Caitlyn Jenner's debut on the cover of Vanity Fair this week has garnered much media attention and shed light on what it means to be transgender. It has also raised awareness of the surgeries many transgender women choose to undergo.
Formerly Bruce Jenner, Caitlyn had a 10-hour facial feminization surgery in March of this year. In an interview with Vanity Fair, Jenner said the operation took twice as long as expected. After an initial panic attack following the surgery, she spoke with a counselor and put the second-guessing behind her. Jenner told the magazine she firmly stands by her decision:
"If I was lying on my deathbed and I had kept this secret and never ever did anything about it, I would be lying there saying, 'You just blew your entire life. You never dealt with yourself,' and I don't want that to happen," she said.
Though Jenner had taken steps toward feminization in the past, including taking hormones that resulted in breast growth and procedures for facial hair removal, her facial surgery was the final step of her transition. Vanity Fair reported that she did not have genital surgery.
Facial feminization surgery can include a number of procedures, including the repositioning and reshaping of the eyebrows and hairline, chin and jaw reductions, cheek augmentation, lift lips, and tracheal shaving, or reducing the size of the Adam's apple, Dr. Jeffrey Spiegel, a Boston-based plastic surgeon who specializes in facial feminization surgery, told CBS News. Spiegel was not involved in Jenner's care.
While Spiegel also performs such procedures on women born as females and even men who wish to remain male but soften their features, many of the patients he operates on are transgender women.
"For transgender women specifically, the problem that they have is that they know they're a woman but everyone who sees them sees a man," he said. "Transgender women who come to see me have already sorted through therapy, counseling, and time, that they are women and want to look more feminine."
During a consultation, Spiegel has lengthy conversations with his patients about what they're looking for and what they can expect from the surgery. Though a psychological consultation is not required, as it is for genital surgery, Spiegel said he has turned people away if he thinks they are not ready.
If they both agree to go ahead with the surgery, Spiegel discusses in great detail the procedures available. "They tell me what parts of their face that they've been bothered by and I will go through and do an analysis and discuss what parts of the face I think are sending masculine messages," he said. "Based on that, we'll figure out a treatment plan."
However, not every transgender woman undergoes facial feminization surgery, either by choice or because of lack of access, and such procedures are not necessary to identify as transgender.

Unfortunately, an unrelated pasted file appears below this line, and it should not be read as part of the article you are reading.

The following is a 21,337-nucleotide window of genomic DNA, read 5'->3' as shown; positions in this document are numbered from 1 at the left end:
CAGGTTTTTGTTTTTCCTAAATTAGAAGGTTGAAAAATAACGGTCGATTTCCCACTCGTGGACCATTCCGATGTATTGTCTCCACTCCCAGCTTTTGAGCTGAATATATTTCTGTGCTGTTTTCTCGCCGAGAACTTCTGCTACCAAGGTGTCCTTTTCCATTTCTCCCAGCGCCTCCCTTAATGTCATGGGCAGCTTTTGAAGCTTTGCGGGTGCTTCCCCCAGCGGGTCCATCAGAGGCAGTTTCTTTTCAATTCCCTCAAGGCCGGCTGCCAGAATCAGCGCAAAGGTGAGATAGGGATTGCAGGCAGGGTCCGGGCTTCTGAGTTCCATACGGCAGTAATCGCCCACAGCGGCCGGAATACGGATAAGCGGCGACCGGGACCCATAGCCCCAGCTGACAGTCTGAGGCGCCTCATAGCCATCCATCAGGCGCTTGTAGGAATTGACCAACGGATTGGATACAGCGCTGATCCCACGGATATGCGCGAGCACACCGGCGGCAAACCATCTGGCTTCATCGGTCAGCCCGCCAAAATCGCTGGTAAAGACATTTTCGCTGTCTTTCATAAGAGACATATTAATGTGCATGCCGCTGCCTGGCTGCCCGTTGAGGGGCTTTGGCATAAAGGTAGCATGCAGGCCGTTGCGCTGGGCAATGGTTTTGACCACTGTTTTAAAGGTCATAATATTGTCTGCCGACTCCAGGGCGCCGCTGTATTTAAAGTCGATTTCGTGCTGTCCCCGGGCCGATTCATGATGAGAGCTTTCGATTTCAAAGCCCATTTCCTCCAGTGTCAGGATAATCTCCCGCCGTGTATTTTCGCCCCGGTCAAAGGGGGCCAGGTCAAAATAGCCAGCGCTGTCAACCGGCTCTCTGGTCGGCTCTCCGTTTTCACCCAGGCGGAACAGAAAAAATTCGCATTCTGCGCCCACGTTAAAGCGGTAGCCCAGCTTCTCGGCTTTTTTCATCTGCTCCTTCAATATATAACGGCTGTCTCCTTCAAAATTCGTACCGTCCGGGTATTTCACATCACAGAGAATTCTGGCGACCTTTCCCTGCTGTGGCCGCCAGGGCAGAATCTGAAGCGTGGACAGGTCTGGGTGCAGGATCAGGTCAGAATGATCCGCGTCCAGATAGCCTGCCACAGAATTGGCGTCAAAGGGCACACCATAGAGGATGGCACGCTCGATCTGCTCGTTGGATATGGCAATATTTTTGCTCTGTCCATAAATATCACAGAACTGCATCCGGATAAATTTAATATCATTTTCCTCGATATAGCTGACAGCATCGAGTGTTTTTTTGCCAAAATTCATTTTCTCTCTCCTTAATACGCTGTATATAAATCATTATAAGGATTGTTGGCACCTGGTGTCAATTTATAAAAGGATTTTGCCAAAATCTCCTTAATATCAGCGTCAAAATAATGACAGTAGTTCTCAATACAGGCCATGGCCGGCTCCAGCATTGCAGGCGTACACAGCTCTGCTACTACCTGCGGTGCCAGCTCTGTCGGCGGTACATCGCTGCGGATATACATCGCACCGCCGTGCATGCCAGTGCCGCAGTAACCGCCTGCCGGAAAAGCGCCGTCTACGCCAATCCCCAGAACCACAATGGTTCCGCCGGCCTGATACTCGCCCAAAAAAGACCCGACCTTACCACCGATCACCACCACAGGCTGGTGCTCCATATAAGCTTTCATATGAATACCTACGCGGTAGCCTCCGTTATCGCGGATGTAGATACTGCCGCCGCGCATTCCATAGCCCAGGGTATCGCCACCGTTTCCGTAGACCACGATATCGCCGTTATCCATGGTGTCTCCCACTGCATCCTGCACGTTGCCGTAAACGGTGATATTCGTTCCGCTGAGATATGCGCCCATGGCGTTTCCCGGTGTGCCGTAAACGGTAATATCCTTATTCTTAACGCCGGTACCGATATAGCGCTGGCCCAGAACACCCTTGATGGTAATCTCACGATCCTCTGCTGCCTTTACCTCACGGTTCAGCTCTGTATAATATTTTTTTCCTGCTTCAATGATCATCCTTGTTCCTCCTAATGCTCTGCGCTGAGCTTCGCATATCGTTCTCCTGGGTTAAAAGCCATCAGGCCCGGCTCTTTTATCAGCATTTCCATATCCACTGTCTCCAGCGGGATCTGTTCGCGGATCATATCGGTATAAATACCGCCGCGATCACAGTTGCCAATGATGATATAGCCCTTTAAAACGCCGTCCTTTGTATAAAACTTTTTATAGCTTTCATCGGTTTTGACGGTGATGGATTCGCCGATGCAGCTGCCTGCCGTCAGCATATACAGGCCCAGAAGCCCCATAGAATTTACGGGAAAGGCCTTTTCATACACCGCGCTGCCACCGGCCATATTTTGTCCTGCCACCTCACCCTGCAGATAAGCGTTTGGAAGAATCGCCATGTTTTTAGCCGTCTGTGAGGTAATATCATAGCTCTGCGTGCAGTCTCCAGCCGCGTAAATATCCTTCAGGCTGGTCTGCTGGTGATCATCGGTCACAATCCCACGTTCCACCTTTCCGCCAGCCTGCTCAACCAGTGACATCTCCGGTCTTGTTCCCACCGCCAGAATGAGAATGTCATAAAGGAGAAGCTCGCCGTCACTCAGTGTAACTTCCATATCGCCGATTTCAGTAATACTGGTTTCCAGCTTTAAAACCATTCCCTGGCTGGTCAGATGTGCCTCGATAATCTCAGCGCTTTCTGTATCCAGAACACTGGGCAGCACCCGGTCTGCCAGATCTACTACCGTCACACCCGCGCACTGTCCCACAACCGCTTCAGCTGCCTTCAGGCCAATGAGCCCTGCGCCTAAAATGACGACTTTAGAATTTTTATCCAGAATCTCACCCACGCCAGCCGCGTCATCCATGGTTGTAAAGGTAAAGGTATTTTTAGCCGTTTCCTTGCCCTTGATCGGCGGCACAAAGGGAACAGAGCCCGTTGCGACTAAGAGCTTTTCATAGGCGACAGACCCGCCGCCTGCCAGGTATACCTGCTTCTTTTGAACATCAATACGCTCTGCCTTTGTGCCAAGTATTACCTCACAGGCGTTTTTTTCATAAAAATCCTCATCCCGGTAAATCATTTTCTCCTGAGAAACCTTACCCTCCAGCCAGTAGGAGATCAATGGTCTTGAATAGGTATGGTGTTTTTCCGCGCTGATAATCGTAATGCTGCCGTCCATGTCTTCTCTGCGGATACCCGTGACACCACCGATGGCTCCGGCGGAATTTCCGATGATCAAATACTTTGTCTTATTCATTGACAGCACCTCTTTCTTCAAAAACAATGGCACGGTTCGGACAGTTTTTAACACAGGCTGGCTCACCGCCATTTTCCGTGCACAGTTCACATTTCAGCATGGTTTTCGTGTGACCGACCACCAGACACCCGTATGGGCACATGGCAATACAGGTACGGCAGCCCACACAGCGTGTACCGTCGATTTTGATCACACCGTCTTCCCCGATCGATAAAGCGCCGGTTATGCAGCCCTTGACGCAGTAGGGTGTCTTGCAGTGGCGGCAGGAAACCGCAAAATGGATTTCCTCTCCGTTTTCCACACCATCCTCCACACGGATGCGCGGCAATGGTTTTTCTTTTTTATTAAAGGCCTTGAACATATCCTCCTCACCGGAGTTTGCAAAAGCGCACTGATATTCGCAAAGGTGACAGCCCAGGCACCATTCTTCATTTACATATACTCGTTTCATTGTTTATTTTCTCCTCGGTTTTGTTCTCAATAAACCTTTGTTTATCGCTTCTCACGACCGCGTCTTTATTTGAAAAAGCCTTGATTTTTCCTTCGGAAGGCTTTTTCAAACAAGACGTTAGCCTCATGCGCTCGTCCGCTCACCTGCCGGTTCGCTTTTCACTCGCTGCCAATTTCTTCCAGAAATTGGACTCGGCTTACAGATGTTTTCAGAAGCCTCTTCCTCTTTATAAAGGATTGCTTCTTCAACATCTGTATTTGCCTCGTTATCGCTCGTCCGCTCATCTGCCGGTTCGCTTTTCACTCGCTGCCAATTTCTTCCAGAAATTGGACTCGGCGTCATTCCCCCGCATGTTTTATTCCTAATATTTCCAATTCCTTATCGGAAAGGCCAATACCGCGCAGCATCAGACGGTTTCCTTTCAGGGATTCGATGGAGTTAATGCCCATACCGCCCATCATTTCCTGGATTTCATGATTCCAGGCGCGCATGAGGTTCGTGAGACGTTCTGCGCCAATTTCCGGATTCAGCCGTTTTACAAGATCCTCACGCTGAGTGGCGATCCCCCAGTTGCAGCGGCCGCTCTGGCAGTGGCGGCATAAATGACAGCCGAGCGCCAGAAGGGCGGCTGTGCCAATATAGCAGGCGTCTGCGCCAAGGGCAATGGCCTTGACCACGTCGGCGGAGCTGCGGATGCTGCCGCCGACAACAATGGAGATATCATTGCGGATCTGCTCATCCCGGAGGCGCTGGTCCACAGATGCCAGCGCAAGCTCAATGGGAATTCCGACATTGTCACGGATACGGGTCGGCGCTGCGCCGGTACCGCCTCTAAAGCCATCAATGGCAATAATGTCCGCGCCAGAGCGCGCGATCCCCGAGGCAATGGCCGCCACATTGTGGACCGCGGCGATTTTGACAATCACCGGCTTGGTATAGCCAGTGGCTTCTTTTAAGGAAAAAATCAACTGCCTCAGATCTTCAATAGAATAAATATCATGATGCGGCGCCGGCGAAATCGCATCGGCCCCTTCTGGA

Largely considered a cosmetic procedure by insurers, facial feminization is not covered by most health insurance policies. Depending on what work is being done, the surgery can cost upwards of several thousand dollars, Spiegel said.
Many transgender women cannot afford such costly procedures. "The reality is many trans people may not ever be able to have surgery that many consider a big piece of the transition," said Sasha Alexander, director of membership at Sylvia Rivera Law Project, a legal project in New York City working to advance the rights of transgender people, including trans-inclusive health care and access to these procedures.
Alexander, who identifies as a trans person of color, explained that within the transgender community there are many different viewpoints surrounding gender-affirming procedures -- from genital surgeries to hormone therapy to facial alterations. "Some feel they were born with a birth defect and surgeries correct that. Others may feel pushed in to getting surgery, that it's something we're supposed to do. Others choose not to have surgery to push back against gender norms. Some people may have surgery and then don't identify as trans anymore. There are many different experiences within the community."
Facial feminization surgery can also be an answer to safety issues for many transgender women, Alexander said. "They experience so much violence and harassment and discrimination, and so it's not just a cosmetic issue, it is a life-saving surgery."
While Jenner has been widely celebrated for stepping out as her true self, Alexander pointed out that her story prompted mixed emotions among some transgender people who don't have Jenner's resources. "For many of those in our community, that is not realistic, and it can be painful to watch someone have that transformation in days when it's not accessible to people who may be most vulnerable and really need that."
But Alexander also acknowledged that there are certainly positives to the wide reach of Jenner's story. "If anything, it helps us bring up conversations about trans health and the life-saving procedures that are really important in the community. Her story opens the door for people to start talking about it in places where people may have never wanted to have these kinds of conversations."